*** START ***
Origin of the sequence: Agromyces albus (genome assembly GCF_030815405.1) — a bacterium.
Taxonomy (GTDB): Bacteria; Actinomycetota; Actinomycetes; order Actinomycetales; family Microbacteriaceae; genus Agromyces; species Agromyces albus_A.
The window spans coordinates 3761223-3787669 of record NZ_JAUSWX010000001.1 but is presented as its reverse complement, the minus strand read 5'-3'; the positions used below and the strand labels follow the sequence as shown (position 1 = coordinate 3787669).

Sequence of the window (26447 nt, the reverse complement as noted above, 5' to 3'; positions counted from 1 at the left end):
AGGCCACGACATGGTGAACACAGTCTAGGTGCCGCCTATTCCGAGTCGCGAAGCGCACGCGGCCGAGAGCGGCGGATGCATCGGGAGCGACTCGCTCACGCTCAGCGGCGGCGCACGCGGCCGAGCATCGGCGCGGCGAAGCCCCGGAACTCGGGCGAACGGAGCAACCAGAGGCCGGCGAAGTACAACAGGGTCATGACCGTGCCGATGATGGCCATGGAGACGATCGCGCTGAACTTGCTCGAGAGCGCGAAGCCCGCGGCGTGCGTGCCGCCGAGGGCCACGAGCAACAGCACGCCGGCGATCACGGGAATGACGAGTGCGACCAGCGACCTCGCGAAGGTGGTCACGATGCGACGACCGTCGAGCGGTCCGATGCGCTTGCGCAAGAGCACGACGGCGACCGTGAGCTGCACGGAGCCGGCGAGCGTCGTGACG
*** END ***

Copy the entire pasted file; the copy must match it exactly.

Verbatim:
Origin of the sequence: Agromyces albus (genome assembly GCF_030815405.1) — a bacterium.
Taxonomy (GTDB): Bacteria; Actinomycetota; Actinomycetes; order Actinomycetales; family Microbacteriaceae; genus Agromyces; species Agromyces albus_A.
The window spans coordinates 3761223-3787669 of record NZ_JAUSWX010000001.1 but is presented as its reverse complement, the minus strand read 5'-3'; the positions used below and the strand labels follow the sequence as shown (position 1 = coordinate 3787669).

Sequence of the window (26447 nt, the reverse complement as noted above, 5' to 3'; positions counted from 1 at the left end):
AGGCCACGACATGGTGAACACAGTCTAGGTGCCGCCTATTCCGAGTCGCGAAGCGCACGCGGCCGAGAGCGGCGGATGCATCGGGAGCGACTCGCTCACGCTCAGCGGCGGCGCACGCGGCCGAGCATCGGCGCGGCGAAGCCCCGGAACTCGGGCGAACGGAGCAACCAGAGGCCGGCGAAGTACAACAGGGTCATGACCGTGCCGATGATGGCCATGGAGACGATCGCGCTGAACTTGCTCGAGAGCGCGAAGCCCGCGGCGTGCGTGCCGCCGAGGGCCACGAGCAACAGCACGCCGGCGATCACGGGAATGACGAGTGCGACCAGCGACCTCGCGAAGGTGGTCACGATGCGACGACCGTCGAGCGGTCCGATGCGCTTGCGCAAGAGCACGACGGCGACCGTGAGCTGCACGGAGCCGGCGAGCGTCGTGACG